“An Unlikely Candidate” reflects on an unusual campaign

During the 2010 election cycle, Arthur Lieber ran for Congress in Missouri’s 2nd Congressional district.  By percentages, Lieber lost badly to the heavily favored incumbent Todd Akin.  But the final vote tally is not as compelling as the story behind the numbers.  In a year when Democrats were positioning themselves as centrists, Lieber was openly progressive.  In a year when candidates of all parties chased donor money more frantically than ever, Lieber ran his campaign on a tiny budget and accepted no monetary donations.   And in a year when mud-slinging and smears were far more common than reasoned dialogue, Lieber’s campaign was relentlessly civil.  In fact, Lieber’s run for office was the most principled, unconventional campaign that most Missourians never heard of.  In his book, An Unlikely Candidate: Reflections on My Run for Congress, we find out why.

In the interest of full disclosure, I should begin by saying that I have known Arthur Lieber for over half my life.  Many years ago I met him when I was a high school student participating in Civitas’ Model United Nations program, and in my more adult incarnation I actually coordinate middle school programs for Civitas.  I am not an unbiased reviewer.  That said, I think anyone who picks up his book will find it a compelling read.  At its core it’s the tale of a thoughtful human being attempting to navigate the all-too-often inhumane process of campaigning for elected office.

Part one of Lieber’s book is a narrative of the congressional campaign itself.   Upon reading this section, one immediately is struck by how draining (physically, mentally, interpersonally) a political campaign is.  Canvassing, candidate forums, phone calls, candidate questionaires…and Lieber readily admits that by refusing monetary contributions he avoided the hugely time-consuming (and soul crushing task) of fundraising.  To maintain one’s sense of self in the face of such a process is a daunting task, it seems, and one that requires the sense of humor and irony that Lieber evidences again and again in the first section of the book.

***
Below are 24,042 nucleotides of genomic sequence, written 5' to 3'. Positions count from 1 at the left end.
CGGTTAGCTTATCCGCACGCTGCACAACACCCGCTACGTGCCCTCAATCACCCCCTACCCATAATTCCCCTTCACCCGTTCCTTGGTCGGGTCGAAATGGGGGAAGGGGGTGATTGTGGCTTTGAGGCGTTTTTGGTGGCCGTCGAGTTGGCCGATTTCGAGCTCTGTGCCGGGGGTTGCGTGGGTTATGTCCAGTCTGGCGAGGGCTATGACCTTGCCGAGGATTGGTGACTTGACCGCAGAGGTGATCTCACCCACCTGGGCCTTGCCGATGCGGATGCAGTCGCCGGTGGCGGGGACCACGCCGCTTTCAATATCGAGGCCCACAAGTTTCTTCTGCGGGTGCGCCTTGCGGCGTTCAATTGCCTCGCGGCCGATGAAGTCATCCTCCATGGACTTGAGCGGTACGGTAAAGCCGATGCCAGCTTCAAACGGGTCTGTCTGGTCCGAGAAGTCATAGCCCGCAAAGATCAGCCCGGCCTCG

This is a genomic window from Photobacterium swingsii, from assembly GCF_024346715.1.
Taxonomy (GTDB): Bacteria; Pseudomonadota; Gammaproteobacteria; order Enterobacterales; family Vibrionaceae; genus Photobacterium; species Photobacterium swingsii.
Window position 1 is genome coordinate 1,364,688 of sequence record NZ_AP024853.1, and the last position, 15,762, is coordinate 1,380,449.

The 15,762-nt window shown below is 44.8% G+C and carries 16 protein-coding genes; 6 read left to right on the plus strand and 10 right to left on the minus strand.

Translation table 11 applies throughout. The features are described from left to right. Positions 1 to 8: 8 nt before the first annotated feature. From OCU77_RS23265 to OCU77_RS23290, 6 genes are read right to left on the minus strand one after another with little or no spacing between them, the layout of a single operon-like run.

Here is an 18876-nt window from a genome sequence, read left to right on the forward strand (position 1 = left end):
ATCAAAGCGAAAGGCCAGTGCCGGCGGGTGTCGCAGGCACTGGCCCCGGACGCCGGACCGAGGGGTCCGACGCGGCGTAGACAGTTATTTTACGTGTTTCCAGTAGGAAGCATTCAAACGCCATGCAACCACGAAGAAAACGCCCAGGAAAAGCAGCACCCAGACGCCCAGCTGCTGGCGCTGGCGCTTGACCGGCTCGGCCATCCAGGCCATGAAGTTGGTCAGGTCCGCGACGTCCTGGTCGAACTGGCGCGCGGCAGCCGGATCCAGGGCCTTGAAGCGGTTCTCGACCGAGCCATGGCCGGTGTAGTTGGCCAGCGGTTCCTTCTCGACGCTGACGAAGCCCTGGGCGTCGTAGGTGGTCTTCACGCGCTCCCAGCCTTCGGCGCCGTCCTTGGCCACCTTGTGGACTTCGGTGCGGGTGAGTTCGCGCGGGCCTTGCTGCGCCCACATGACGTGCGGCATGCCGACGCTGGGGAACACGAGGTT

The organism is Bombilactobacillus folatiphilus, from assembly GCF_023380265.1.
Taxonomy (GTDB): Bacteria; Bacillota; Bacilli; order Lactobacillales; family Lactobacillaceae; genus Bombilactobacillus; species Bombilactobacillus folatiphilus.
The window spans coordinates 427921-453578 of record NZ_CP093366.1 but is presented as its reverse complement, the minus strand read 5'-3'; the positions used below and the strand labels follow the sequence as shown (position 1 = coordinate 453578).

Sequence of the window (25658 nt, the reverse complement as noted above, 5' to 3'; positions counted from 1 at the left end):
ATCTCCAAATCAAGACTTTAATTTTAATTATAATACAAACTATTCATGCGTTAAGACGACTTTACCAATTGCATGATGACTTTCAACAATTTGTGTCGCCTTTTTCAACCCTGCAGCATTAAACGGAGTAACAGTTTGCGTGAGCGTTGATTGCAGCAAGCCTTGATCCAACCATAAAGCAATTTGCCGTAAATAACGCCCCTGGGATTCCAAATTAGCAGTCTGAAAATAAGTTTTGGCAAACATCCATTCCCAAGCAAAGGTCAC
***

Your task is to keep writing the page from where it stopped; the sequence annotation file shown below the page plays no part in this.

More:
Impressively, Lieber manages to give readers a true “insider” look at the campaign without engaging in petty character slams against those who slighted his candidacy or were less than genuine in their interactions with him.  In reading the book you gain insight into local media figures and politicos, but you never feel like Lieber was simply using his book to settle scores.  He is as quick to lavish praise as he is to level reasoned criticism.  Whether discussing Don Marsh, Bill McClellan, or Jack Danforth, he paints portraits of local personalities in a way that feels insightful but not exploitive or gossipy.

Furthermore, there are no sacred cows in Lieber’s book.   In one of the most powerful passages, he recounts his long standing respect (and financial support) of Planned Parenthood, and how he ultimately lost some of his esteem for the organization once he saw the process by which the organization endorsed—or didn’t endorse–candidates.  Leading and narrowly designed candidate questionaires, frustrating communication difficulties with the Planned Parenthood office, and an unwillingness to endorse a candidate unless they looked like they would win, all forced Lieber to look more critically at an organization he has long supported (and may well continue to support).

Part two of Lieber’s book focuses more on policy than narrative and attempts to layout concrete steps that could be taken to improve the political process.  In this section, Lieber is brave enough to offer unorthodox policy suggestions but also humble enough to admit that he doesn’t have all the answers.  His chapter on the need for schools that prepare students for democracy is particularly strong.  Does Lieber tilt at a few windmills here, suggesting changes to our current political and education system that seem to be highly unlikely at best?  Definitely.  But if more candidates were willing to engage in such thoughtful, unconventional problem solving, our political discourse would certainly be richer and more fruitful.

Upon finishing  An Unlikely Candidate, one can’t help but wonder how our country would be different if those who ran for office approached it more like Lieber.  Impossible?  Given our current system of funding campaigns and educating the electorate, it probably is.  But it’s exciting to imagine nevertheless.